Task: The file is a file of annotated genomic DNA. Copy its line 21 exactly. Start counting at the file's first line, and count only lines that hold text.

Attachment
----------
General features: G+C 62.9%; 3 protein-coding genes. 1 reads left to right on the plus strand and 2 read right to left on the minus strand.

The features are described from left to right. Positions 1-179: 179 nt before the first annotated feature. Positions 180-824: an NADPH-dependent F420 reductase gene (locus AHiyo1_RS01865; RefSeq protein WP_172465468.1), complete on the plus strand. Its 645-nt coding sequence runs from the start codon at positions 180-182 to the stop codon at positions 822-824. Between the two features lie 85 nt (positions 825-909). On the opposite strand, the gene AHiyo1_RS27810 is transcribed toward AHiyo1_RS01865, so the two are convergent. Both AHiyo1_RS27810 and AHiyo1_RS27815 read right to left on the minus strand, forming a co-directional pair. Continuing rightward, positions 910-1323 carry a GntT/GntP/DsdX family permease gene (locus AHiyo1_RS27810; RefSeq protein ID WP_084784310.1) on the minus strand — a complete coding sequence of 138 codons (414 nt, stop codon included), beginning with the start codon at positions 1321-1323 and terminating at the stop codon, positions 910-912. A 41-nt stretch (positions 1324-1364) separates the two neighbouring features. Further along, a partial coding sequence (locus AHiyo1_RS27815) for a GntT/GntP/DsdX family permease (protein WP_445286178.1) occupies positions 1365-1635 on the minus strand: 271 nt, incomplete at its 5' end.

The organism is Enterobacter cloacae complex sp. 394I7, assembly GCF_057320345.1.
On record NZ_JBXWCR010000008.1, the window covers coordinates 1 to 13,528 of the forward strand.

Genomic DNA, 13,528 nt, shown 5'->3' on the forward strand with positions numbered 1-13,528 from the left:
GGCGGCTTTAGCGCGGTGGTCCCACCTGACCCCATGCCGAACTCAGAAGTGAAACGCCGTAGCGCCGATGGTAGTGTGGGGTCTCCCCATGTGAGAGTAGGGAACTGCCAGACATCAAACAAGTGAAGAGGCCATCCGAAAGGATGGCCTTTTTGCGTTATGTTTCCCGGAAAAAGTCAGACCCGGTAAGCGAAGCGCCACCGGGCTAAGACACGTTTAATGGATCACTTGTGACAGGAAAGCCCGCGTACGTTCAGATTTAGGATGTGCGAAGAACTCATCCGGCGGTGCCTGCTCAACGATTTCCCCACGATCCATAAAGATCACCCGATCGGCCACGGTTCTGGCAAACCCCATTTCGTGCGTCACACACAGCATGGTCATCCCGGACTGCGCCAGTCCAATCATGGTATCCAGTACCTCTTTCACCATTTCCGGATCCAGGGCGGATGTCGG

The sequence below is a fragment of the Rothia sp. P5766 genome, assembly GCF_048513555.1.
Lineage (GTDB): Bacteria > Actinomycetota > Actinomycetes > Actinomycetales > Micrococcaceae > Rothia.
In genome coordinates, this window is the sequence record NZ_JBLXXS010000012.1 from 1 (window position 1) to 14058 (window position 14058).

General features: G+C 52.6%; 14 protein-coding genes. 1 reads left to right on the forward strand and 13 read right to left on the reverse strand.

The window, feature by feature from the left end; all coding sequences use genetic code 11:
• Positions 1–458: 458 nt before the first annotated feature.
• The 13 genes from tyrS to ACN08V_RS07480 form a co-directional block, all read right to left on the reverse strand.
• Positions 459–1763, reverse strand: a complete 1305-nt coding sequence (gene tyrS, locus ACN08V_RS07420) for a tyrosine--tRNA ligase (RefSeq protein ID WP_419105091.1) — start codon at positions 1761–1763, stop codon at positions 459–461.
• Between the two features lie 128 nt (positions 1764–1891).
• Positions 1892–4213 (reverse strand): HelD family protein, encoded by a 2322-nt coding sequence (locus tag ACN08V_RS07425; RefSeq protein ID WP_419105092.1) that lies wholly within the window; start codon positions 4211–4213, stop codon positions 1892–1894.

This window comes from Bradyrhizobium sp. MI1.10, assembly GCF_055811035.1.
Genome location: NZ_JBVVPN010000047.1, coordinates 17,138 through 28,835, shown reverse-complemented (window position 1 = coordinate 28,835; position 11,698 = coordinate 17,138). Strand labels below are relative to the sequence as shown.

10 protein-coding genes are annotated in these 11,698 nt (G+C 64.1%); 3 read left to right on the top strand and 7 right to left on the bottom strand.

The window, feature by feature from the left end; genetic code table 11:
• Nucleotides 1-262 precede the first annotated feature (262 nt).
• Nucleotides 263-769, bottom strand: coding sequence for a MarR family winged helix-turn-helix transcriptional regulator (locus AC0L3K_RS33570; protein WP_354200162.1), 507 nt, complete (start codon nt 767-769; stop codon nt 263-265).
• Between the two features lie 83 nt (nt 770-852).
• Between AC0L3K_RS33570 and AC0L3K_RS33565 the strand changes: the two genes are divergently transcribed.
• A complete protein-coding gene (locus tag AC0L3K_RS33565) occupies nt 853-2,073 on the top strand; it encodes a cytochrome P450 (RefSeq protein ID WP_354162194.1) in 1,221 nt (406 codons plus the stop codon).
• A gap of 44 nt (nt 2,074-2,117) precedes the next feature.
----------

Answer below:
• Nucleotides 1-262 precede the first annotated feature (262 nt).